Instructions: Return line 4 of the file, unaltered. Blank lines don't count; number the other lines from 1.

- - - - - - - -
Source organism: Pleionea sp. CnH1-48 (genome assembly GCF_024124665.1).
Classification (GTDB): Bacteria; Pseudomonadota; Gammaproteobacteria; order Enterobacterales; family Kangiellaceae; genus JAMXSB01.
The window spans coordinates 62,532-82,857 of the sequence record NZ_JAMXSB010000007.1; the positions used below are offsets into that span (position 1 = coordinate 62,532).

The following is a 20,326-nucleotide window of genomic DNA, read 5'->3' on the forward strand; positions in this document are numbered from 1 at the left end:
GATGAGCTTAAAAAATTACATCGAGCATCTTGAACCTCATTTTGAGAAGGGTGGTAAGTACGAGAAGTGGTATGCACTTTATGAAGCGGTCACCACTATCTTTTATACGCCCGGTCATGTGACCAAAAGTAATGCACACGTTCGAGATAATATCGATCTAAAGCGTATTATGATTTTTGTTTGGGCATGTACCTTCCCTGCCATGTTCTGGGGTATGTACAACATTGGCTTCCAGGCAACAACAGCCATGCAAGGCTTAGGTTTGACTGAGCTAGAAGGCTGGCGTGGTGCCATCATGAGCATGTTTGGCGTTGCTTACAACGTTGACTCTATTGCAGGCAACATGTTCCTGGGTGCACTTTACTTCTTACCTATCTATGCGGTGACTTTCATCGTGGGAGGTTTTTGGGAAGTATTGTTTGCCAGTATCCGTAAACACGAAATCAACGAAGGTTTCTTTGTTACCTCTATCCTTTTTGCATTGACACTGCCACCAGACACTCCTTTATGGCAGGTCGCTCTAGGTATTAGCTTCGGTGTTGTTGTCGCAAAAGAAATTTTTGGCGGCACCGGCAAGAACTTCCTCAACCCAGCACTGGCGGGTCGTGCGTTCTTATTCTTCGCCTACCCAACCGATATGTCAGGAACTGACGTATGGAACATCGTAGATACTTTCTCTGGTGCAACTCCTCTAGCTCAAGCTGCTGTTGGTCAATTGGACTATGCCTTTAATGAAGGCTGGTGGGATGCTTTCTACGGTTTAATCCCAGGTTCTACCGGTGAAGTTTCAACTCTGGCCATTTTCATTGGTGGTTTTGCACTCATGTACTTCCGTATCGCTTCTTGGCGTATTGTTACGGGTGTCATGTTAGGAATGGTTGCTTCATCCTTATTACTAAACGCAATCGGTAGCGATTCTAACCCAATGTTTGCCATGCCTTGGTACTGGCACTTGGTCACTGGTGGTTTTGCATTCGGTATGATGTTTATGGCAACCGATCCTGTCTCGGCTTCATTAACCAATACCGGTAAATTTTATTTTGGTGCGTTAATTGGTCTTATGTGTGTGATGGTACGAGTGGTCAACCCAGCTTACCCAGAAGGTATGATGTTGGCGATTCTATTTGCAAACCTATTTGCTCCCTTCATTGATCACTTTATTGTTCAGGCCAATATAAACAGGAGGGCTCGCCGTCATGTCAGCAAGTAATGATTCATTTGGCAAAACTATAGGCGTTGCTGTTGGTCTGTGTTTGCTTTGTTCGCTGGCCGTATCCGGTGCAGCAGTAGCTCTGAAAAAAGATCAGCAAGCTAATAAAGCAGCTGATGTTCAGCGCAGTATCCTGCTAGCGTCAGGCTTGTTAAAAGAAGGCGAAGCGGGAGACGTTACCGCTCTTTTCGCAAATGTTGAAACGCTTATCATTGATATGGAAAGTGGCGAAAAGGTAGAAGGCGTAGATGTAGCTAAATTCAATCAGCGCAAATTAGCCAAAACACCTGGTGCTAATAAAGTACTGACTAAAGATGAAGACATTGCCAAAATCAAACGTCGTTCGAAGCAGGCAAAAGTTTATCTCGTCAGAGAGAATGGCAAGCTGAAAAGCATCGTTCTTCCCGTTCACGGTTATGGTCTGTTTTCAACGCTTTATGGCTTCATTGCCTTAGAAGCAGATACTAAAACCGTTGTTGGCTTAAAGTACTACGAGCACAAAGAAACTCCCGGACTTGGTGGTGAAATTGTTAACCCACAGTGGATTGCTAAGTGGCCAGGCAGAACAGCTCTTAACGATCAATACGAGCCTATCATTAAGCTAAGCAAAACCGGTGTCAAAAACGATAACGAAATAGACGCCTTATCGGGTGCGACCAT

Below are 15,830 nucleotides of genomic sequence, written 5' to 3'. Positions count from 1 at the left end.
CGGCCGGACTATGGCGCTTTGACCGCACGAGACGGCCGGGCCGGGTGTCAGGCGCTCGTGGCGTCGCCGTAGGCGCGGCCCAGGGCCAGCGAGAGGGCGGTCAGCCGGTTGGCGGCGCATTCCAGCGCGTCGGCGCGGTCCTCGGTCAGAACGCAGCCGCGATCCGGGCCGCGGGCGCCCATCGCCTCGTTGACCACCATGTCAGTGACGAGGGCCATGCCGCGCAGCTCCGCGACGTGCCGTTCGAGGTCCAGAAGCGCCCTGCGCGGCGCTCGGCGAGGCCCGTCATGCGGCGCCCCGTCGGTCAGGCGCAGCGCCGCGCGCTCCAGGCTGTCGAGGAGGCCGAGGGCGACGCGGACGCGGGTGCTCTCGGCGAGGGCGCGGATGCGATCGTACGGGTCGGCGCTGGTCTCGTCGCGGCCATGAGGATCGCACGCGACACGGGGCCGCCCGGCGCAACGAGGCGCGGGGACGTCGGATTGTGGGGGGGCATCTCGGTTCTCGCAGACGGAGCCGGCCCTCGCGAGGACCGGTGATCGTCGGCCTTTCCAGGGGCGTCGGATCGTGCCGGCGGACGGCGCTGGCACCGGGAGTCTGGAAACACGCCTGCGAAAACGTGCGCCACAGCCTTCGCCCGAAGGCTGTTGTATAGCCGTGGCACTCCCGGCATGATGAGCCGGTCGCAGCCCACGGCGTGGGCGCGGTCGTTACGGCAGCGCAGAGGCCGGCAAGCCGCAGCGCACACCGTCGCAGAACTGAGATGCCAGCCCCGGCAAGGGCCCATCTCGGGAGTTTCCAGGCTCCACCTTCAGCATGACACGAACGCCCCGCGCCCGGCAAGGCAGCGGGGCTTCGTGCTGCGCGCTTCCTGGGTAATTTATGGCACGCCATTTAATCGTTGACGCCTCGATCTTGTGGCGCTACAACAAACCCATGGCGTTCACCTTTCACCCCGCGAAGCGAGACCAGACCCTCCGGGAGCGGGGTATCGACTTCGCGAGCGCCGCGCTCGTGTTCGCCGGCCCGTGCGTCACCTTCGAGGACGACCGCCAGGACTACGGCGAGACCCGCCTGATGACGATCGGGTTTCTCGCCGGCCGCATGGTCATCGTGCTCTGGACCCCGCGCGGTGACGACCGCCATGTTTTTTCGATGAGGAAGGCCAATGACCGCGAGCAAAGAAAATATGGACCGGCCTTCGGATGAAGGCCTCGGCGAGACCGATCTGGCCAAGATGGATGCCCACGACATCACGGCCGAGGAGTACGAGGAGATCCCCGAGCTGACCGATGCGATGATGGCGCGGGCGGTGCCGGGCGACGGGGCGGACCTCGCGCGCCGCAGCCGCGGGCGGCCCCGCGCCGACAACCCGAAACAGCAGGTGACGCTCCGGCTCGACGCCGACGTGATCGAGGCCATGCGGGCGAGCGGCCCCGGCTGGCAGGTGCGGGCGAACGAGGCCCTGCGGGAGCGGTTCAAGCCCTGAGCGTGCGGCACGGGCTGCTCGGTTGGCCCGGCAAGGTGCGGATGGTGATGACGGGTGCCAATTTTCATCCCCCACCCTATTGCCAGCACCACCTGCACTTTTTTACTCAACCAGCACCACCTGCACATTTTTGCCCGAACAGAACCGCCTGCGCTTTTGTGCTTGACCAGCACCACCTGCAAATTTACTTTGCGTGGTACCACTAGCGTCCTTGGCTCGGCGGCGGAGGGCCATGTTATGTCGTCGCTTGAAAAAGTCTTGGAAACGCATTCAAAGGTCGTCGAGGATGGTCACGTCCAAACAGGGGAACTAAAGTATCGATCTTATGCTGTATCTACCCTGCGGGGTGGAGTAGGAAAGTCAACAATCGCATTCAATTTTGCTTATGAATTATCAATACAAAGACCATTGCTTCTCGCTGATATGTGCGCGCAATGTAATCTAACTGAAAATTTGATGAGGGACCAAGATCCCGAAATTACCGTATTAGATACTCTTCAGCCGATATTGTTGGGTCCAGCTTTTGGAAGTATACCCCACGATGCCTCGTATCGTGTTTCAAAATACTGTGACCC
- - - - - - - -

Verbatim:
The following is a 20,326-nucleotide window of genomic DNA, read 5'->3' on the forward strand; positions in this document are numbered from 1 at the left end: